And mentioning dusk-to-dawn LEDs, there was a drive around here to replace road reflectors with LED illuminated ones. Some were pretty passive in that they just lit up with the normal reflector colour, but where roads were known to have a problem with black ice they also indicated if the temperature is low enough to be a worry. I think they lit up in response to car headlights to save power, but they extended the driver's view of the road by quite a bit.

Not heard anything about them (or seen any, come to that) for a couple of years so I don't know if there hit some terminal snag. Pretty sure they were powered by a small solar panel on the top.

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this was for a parking lot where speeds and wear requirements are low

They say that's what the contract was for, don't they? Hard to argue that it's not what's wanted when it's exactly what was asked for. Not that that's stopped anyone, of course :)

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nobody has tried running a vehicle at highway speeds on it yet.

How about concrete? Personally, I can't see the bumps staying, so if they were just rough surfaces they would be pretty much like existing concrete roads. A section of the motorway near here is concrete and in my old car it was OK if a bit noisy. But in my newer car, with much stiffer suspension, it is terrible! Get the wrong speed and resonance theatens to shake everything to bits. Hell, even at the right speed it threatens to shake every thing to bits, just not quite so quickly.

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Solar Roadways are not the answer here

They are not what I would have first thought of. Or, probably, thought of at all. And yet... someone in the transport department thought it worth splashing some serious money to find out. Of course, when they get the results of the experiment they may well decide it's not a direction worth investigating any more. Can't fault them for taking a look, though.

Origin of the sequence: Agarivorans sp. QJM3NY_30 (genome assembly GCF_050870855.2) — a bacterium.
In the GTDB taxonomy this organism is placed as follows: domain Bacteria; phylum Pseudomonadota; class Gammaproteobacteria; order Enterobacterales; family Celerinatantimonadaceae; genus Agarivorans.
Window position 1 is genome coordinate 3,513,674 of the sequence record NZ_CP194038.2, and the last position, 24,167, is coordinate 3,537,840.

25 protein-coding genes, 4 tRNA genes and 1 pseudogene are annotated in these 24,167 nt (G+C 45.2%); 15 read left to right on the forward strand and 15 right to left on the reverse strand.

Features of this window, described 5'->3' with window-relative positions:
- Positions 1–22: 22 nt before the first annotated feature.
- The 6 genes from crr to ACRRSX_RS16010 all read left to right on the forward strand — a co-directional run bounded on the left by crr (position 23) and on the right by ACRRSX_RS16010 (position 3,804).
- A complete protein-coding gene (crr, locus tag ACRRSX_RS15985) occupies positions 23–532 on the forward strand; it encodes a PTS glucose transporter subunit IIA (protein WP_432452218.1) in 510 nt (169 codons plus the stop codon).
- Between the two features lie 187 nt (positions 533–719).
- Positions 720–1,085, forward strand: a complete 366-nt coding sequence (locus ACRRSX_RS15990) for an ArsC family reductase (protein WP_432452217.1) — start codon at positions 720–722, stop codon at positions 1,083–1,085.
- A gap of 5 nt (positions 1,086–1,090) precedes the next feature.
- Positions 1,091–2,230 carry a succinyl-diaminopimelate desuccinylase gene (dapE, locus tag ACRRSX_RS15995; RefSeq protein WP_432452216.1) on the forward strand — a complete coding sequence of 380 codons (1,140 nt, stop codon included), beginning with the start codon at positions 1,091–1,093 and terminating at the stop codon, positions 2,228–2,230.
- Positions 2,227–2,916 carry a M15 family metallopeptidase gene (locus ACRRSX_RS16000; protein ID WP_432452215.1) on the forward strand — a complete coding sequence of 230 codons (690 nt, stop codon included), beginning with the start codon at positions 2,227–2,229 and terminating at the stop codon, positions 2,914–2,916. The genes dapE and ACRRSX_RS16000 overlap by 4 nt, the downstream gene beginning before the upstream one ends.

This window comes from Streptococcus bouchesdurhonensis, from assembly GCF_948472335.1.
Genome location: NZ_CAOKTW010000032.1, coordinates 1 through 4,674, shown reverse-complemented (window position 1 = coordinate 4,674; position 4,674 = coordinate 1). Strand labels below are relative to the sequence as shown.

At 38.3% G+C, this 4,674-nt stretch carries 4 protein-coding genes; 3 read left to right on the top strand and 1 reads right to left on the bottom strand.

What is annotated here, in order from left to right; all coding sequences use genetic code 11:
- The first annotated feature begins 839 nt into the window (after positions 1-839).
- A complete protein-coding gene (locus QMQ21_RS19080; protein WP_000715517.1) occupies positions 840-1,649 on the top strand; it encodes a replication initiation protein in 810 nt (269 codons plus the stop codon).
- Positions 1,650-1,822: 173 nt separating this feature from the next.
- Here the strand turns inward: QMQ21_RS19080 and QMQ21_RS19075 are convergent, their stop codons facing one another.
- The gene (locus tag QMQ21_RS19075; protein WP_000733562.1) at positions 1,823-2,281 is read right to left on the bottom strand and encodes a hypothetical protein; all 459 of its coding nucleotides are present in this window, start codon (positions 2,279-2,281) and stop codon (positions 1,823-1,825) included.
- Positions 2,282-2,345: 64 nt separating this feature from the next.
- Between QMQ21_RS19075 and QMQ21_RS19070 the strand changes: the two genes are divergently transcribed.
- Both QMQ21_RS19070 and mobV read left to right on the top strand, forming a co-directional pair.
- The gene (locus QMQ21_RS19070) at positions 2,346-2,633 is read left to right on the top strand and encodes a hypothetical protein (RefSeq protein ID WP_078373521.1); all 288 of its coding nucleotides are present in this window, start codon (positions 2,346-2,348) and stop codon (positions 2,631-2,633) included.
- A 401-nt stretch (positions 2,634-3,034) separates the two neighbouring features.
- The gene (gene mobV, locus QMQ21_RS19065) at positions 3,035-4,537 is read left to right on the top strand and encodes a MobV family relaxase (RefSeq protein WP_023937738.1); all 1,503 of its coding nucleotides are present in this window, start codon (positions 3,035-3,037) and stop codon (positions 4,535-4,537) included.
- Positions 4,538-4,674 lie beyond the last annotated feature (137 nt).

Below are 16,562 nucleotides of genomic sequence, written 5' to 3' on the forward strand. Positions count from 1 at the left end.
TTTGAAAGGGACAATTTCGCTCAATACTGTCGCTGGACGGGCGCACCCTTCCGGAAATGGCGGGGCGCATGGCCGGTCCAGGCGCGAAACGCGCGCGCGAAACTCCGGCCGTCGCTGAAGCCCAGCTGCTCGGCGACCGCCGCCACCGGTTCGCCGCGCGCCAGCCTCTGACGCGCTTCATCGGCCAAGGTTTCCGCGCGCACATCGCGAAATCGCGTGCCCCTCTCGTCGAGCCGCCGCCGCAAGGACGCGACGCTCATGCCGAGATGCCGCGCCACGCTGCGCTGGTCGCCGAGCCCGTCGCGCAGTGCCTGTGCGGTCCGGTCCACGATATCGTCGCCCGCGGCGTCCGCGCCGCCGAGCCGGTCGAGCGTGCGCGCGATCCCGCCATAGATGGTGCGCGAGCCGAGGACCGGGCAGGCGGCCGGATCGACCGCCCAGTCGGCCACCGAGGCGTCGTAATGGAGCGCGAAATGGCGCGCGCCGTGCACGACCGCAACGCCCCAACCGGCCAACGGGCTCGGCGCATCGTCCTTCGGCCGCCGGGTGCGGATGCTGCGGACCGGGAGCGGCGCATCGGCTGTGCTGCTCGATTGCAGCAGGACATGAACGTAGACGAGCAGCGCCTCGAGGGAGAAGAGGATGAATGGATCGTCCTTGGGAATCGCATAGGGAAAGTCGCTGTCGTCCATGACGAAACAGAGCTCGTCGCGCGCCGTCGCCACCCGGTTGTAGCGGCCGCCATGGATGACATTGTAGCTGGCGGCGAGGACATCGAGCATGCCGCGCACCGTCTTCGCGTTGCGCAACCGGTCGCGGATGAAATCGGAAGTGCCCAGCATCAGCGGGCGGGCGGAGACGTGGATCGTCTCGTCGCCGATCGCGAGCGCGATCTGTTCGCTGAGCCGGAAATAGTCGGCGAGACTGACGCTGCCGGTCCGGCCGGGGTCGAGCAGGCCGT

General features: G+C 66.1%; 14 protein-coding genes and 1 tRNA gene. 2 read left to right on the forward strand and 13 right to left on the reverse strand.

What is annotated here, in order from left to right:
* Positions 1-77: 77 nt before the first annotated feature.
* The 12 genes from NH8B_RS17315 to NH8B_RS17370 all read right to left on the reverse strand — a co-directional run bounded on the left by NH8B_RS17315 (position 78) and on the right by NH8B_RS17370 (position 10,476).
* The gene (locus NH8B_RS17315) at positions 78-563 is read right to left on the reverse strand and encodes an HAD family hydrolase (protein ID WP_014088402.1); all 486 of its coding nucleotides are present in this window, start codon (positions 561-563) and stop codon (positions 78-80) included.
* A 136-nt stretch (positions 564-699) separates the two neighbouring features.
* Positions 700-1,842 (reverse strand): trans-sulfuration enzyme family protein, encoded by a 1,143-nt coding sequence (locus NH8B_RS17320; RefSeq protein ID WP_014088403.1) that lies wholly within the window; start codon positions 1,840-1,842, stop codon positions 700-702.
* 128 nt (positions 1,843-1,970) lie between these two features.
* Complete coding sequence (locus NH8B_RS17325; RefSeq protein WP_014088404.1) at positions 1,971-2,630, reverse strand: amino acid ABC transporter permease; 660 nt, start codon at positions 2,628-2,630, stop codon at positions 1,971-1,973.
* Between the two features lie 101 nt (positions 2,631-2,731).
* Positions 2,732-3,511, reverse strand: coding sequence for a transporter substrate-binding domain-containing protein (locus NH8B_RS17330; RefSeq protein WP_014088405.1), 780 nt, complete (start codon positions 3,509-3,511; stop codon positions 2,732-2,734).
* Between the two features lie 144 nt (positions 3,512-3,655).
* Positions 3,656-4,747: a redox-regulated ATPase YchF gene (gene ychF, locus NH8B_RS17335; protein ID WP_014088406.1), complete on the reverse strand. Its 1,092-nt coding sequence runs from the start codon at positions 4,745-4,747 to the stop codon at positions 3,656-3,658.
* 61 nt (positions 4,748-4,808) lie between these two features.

Offline SeanB

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Re: solar roadways
« Reply #79 on: June 14, 2014, 04:03:44 am »
The LED markers are used here, and do quite a good job at marking the roads. Powered by sunlight on a small solar panel. Not sure how, they would need a panel of over 50% efficiency or at least a lens to concentrate the light on it during the day to get a charge into whatever battery, likely lithium pouches, that you fit into a 75mm diameter package that withstands a 22 ton load from truck tyres running over them. The light is very directional, and lasts at least until midnight, as I tested it once to see how far they stay lit, and it was as far as I could see.  They pulse the light output at around 150Hz, or at least it does not give a noticeable beat with 50Hz mains, and I can still see the flicker. Most of them are unidirectional, only visible from the approach direction, though some  have a 2 colour arrangement with white one way and orange the other way. There are 2 colours in use, a cool white and an orange one, for centre markings and lane edges respectively.

I want to get some to tear down.......
 

Offline tvtech

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Re: solar roadways
« Reply #80 on: June 14, 2014, 05:01:31 am »
Hi Sean

Certainly some good to come....interesting idea.

Maybe a start....even the pavements could help here in South Africa...unless people decide to steal that too.. ::)

You never know.

tvtech
 

Offline SeanB